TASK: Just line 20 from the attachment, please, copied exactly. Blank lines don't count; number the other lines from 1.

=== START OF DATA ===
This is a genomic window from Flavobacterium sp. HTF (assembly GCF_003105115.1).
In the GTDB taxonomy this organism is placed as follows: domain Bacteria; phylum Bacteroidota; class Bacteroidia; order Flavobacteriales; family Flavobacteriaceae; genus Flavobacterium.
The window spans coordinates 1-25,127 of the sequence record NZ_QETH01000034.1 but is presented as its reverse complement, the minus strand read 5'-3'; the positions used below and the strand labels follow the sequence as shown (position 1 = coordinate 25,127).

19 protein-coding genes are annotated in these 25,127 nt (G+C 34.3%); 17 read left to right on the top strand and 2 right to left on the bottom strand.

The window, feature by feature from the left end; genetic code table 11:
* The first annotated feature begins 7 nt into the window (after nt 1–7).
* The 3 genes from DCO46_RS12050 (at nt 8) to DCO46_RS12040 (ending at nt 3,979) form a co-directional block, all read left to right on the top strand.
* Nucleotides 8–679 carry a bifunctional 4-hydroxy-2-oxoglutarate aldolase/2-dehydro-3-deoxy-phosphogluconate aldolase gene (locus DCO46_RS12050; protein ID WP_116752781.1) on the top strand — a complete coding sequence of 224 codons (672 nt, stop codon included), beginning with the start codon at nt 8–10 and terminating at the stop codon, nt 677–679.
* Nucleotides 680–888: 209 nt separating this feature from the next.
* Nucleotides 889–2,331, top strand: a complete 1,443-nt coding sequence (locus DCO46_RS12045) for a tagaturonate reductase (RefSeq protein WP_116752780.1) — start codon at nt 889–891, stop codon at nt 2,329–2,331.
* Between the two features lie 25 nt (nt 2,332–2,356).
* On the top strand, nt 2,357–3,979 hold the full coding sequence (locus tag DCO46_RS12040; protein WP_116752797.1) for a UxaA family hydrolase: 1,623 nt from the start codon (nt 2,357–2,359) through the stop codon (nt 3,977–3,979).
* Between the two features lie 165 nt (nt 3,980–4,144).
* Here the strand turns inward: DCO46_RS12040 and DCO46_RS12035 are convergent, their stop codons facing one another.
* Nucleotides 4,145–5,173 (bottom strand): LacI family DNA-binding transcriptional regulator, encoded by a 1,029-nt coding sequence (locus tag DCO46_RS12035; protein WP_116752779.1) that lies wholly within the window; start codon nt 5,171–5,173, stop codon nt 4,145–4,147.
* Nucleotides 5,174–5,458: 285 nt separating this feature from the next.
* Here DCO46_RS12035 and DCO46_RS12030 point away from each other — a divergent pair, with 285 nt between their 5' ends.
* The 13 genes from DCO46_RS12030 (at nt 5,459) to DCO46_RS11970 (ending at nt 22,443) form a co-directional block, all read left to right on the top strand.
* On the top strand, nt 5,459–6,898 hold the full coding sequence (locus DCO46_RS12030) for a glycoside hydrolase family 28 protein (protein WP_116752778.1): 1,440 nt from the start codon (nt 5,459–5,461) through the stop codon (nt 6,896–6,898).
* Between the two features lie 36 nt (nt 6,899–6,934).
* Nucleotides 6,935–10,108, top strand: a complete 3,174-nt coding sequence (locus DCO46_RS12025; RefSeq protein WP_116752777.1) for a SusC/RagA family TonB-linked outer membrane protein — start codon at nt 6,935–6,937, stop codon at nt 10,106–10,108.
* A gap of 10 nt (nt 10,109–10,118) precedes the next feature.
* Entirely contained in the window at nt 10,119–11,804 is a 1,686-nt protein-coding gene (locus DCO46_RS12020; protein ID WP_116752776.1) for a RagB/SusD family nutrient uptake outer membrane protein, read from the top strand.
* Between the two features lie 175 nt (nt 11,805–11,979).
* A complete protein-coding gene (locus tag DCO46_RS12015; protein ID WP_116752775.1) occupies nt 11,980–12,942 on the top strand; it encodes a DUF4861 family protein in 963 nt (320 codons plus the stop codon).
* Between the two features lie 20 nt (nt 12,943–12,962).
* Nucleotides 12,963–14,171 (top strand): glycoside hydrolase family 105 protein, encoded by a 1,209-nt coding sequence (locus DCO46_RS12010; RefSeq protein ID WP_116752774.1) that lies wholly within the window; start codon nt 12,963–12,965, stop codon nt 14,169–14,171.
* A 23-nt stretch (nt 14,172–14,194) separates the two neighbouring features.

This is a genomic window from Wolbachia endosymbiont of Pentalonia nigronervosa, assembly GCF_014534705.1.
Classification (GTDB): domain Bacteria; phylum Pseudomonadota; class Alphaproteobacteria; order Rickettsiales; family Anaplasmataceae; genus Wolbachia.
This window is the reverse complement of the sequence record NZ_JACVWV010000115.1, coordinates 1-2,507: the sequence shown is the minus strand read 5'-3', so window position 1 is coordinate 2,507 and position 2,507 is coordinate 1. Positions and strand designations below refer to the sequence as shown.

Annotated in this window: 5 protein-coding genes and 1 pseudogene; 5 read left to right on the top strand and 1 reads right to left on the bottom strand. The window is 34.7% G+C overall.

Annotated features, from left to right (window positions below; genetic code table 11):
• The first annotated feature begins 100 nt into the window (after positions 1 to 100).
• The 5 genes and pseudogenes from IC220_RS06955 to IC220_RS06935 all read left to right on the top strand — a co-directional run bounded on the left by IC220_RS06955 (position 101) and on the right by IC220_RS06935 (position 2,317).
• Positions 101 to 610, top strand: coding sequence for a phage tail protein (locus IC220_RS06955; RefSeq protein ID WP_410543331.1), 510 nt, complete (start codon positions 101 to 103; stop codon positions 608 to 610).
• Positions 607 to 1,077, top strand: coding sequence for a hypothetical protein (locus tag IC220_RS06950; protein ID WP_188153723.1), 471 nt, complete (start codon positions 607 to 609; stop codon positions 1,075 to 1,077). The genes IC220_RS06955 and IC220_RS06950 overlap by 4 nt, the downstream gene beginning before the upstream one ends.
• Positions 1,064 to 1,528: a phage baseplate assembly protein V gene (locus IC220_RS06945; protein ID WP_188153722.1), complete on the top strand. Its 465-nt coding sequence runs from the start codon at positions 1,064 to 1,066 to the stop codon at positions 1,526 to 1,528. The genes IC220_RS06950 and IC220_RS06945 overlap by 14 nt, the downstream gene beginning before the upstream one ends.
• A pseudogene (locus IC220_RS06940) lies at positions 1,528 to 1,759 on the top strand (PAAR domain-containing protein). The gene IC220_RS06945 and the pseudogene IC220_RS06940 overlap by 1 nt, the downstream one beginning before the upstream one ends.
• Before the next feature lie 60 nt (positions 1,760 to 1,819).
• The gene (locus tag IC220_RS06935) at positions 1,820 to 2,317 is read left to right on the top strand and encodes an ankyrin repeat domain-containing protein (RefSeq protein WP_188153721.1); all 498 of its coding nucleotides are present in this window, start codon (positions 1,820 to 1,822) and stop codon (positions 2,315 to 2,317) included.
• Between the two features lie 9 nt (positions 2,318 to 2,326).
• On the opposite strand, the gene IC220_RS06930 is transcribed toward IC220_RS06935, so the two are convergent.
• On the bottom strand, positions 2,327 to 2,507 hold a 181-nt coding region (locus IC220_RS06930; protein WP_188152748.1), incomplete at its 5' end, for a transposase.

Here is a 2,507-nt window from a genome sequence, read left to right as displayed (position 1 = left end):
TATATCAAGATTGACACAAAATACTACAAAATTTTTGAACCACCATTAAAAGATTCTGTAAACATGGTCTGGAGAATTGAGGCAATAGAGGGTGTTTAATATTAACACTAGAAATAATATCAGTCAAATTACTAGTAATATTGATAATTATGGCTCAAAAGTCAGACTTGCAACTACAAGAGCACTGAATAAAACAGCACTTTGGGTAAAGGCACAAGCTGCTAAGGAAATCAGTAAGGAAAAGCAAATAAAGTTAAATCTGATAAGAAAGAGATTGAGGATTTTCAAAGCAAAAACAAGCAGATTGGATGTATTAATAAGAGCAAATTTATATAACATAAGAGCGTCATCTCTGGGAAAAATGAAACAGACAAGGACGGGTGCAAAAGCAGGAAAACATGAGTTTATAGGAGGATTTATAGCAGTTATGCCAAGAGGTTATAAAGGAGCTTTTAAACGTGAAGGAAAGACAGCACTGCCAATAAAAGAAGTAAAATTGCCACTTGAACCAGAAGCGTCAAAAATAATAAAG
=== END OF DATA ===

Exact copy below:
* Between the two features lie 36 nt (nt 6,899–6,934).